Tuesday, March 28, 2006

Autism - It’s Not Always A Natural Variation

Okay, I finally decided to start blogging. I like to think of myself as a moderate in the autism debates, able to see both sides (albeit sometimes with a bit of prodding), and I have learned from people of all opinions. But I also see a discussion that is increasingly polarizing, in which accepting that others have different views is giving way to an advocacy that rejects other viewpoints as unenlightened, wrong, or not yet at their level of "awakening". This used to be a hallmark of the more activist element within the anti-vaccine crowd, but is also becoming increasingly apparent in the “autism is natural variation” crowd too. It is one thing to oppose some of the more contentious attempts to cure autism, e.g. chelation, or lupron (which IMHO is just nuts), or to reject the concept of treatment for oneself. But as this challenge to the more contentious bio-med practices is morphing into a more direct challenge against even mainstream accepted methods of investigating and potentially treating autism, I think it is time for more moderates to join the debate.

So, let’s start out with the basic premise that autism is genetic. An occurrence rate in the general population of 1 in 166 (approx. 0.6%) is widely accepted. Within families in which one sibling is autistic, the odds of another being autistic is approximately 10% (Constantino JN et al, 2006). Among monozygotic (identical) twin pairs the concordance rate for autism ranges from 36% to 91%, with 60% being a widely accepted number (as far as I can tell, e.g. Bailey et al 1995). In addition, one study found that 77% of discordant monozygotic twins had social and communication deficits. Within dyzygotic twin pairs there were some studies showing an increased risk for autism, but other studies have shown only a slight to moderate increase in risk vs. singletons, with ascertainment bias as a potential explanation. So where does this leave us? Basically, since the rate of sibling autism is significantly higher than background rate, this clearly points to a genetic link. In addition, the high concordance among MZ twins vs. DZ twins, and the only slight to moderate and potentially explainable increase in DZ twins over singletons further suggests that genetics, as distinct from prenatal complications of merely being a twin, are a major explanation for the occurrence of autism.

But here’s the issue. If autism is strictly genetic, then why do so many MZ twins of autistics NOT have autism? MZ twins share the same genetic blueprint. Epigenetics, i.e. the regulation of the expression of genes, could be a significant factor, but a recent study published in the Proceedings of the National Academy of Sciences indicates that twins are epigenetically indistinguishable during the early years of life, with differences in their patterns of epigenetic modification developing as they age. So inherited epigenetic differences are likely not great enough to explain why one twin becomes autistic and the other does not.

So, if genetics and inherited epigenetics do not explain why one MZ twin is autistic and the other is not, then presumably the cause is exogenous. To throw some math at this, at a 60% concordance rate of autism, a minimum of 25% of MZ autistic twins needed an additional factor to “cause” their autism. Again, an MZ twin study found that a significant proportion of discordant MZ twins in their sample (77%) had social and communication deficits. But it has been suggested “that in such families a genetic substrate for autism may produce the social and cognitive deficits that are included in the broader phenotype but that an interaction between the genetic substrate and unknown deleterious environmental factors culminates in a 'second hit' that ultimately produces the narrow phenotype for autism.” While one could suggest that the 'second hit' is the result of twinning, the rate of autism in DZ twins vs. singletons suggests that this is not the explanation (if it were then the DZ rate should presumably be significantly higher than singleton rates). And unless one wants to argue that MZ twin autism is different from non-MZ twin autism then the minimum 25% factor would presumably apply to non-MZ twin autistics too.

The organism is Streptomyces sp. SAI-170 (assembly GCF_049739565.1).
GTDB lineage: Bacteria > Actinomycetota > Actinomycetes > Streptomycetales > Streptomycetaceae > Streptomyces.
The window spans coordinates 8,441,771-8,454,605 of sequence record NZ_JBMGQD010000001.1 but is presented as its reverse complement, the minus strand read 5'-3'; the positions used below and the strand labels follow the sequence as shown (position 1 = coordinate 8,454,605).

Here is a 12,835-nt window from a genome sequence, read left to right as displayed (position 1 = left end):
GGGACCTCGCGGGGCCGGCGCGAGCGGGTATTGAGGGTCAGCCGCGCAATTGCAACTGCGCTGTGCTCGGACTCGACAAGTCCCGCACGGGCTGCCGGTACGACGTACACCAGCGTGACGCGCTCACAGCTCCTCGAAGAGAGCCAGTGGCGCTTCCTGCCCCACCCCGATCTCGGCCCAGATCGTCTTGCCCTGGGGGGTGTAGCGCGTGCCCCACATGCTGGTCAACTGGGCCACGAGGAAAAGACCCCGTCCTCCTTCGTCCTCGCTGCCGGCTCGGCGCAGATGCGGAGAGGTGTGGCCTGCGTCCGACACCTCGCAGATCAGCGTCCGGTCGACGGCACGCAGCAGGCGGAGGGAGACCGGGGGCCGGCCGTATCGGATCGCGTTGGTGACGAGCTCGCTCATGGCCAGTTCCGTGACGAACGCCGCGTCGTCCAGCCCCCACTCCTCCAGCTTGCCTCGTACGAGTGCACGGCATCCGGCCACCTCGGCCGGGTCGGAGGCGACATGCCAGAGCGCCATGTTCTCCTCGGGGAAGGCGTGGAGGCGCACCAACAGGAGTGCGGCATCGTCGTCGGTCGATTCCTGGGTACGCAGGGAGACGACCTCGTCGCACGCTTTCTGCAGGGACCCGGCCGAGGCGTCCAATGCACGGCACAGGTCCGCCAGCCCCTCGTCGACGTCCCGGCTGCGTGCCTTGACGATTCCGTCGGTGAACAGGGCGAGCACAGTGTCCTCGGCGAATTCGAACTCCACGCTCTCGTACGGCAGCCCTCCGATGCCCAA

So, if the logic above is correct then it means that a significant percentage of cases of autism are acquired rather than genetically or epigenetically predetermined or inherited. The 25% is a floor, not a ceiling. The actual number may be 30%, or 50% or 100%. The number itself is not as important as the fact that the logic (assuming it is not fatally flawed, which is a possibility) indicates that an external factor or cause is required in at least some cases, the absence of which would render the person non-autistic.

This logic does not support the conclusion that no autism is purely genetic (75% could still theoretically be purely genetic - or more if the 60% concordance rate is too low). In fact, it supports the conclusion that autism in a significant number of cases involves at a minimum a degree of genetic susceptibility. It does not prove or disprove that the 'second hit' is thimerosal or mercury. It does not argue for or against chelation. It does not suggest that autism originates either in the womb or after birth. It does not suggest or refute the possibility that autism is curable, or that a cure is or is not desirable.

What it does support is the conclusion that at least some autism has a cause other than “natural variation”. If this is the case then investigating and potentially treating autism in those cases in which it is 'caused' rather than inherited is not a priori an ethical violation of one’s natural genetic expression or right to "be" autistic.

More on this to follow.


Update - Related posts:

Autism, Genetics, and Evolution (Apr 19, 2006)

Autism and Minicolumns (Sept 5, 2006)

Autism and the Evolution of the Brain (Oct 13, 2006)